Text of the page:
Copyright on music you use in your business
Whether you're a café playing music in the background, or a personal trainer running a fitness class with music to keep your clients in rhythm, if you're using music in your business, you need to make sure you have the right permissions.
Playing music in your business
Playing the right kind of music in your business can help you:
1. set the atmosphere of your retail space
2. sell your business's brand and theme
3. attract the right customers.
Your business may also use music as part of your service, for example, providing music as a part of the wedding package you offer.
Copyright for music in Australia
In Australia, music is automatically protected by copyright from the time an original work is created - it doesn't need to be registered in order to be protected.
This means that only the copyright owners of the music have certain rights to the music, including the right to:
1. make copies of the music
2. perform or play the music in public
3. communicate the music to the public (e.g. broadcasting or making it available online)
4. decide how their music may be used by others.
The copyright applies to music created in Australia and most other countries.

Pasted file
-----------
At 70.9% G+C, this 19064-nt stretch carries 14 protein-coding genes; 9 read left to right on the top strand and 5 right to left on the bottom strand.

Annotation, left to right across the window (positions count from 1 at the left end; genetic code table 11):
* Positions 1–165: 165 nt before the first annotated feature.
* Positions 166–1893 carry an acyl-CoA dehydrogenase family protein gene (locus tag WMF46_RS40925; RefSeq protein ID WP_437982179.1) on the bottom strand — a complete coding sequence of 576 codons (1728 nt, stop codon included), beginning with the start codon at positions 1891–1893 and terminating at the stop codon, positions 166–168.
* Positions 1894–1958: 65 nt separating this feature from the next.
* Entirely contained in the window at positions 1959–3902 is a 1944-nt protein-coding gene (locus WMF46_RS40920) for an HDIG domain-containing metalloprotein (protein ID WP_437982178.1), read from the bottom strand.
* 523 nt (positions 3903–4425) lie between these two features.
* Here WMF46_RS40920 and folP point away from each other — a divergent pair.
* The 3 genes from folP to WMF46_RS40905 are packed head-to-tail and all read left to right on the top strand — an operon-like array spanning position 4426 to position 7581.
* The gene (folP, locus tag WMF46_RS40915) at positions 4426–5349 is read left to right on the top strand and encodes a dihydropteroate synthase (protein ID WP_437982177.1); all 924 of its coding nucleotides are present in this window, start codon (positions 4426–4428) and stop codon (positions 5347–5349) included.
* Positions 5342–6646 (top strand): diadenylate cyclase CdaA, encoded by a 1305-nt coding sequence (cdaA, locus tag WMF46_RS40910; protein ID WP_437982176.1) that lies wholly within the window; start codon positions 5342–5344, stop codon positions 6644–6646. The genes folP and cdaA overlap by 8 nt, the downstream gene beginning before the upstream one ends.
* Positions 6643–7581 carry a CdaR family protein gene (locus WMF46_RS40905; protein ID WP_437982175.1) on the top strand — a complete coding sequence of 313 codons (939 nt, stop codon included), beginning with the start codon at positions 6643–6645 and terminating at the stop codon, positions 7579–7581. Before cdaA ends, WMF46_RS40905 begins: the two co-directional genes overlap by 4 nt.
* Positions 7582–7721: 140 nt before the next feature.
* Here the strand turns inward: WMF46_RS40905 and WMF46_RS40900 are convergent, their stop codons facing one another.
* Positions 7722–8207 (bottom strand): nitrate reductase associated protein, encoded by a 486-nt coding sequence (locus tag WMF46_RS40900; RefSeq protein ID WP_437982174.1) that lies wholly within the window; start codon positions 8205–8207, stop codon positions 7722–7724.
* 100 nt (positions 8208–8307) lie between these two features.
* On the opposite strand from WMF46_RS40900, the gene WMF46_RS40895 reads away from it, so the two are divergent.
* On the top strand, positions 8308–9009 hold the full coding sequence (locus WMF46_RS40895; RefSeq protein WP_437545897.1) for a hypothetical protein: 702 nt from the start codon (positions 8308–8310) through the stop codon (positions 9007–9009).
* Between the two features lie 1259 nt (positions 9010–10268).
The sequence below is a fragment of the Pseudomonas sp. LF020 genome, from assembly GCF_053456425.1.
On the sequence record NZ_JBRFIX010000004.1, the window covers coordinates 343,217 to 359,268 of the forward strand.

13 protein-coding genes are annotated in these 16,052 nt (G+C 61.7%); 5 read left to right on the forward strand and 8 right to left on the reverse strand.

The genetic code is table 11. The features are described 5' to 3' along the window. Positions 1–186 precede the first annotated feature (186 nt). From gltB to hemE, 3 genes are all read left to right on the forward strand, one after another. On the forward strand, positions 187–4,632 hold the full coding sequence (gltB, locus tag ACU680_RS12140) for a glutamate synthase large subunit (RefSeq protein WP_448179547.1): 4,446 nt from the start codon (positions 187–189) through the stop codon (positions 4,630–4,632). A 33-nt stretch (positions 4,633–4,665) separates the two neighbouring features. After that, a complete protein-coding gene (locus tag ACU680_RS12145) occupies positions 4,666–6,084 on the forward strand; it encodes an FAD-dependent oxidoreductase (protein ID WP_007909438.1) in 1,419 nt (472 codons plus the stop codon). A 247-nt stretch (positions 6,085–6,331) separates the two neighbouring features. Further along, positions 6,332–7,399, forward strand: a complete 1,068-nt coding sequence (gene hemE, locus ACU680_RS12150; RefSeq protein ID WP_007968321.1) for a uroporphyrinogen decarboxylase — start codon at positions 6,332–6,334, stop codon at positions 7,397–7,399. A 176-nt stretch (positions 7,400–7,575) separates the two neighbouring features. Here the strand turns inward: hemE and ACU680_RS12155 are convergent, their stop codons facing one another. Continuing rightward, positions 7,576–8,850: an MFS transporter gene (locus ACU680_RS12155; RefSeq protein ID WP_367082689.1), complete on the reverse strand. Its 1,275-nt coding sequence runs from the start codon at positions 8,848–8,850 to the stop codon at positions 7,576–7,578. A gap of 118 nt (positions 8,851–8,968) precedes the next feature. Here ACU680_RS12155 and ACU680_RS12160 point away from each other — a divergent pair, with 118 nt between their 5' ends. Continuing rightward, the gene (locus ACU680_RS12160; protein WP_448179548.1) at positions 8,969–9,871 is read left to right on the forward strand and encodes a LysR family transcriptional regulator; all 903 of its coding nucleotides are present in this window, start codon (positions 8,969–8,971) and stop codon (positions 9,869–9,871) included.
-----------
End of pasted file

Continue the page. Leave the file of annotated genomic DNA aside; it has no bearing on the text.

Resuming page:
Read the factsheet on Music & Copyright from the Australian Copyright Council.
The Attorney General's website also has a short guide to copyright .
Licensing for music in your business
If you're using music for any purpose in your business, you should make sure you have the right licences.
This includes having live music, using music in the background to create atmosphere, or even using music in the background of short advertising videos for social media.
Even if you have paid for a music track, it may not automatically give you the right to use it. You need to check the terms and conditions of your purchase to see what it is licensed for.
Certain organisations can offer blanket licenses that will give you the rights to play a number of approved tracks in your business.
Search the Australian Business Licensing and Information service (ABLIS) to work out what kind of licences you need and where you can obtain the licences.
What can happen if I don't get licences for the music I use?
If you're found to be breaching copyright, a range of penalties can apply, from fines to imprisonment.
To avoid incurring such penalties, it is recommended that you get the right licences before using music in your business.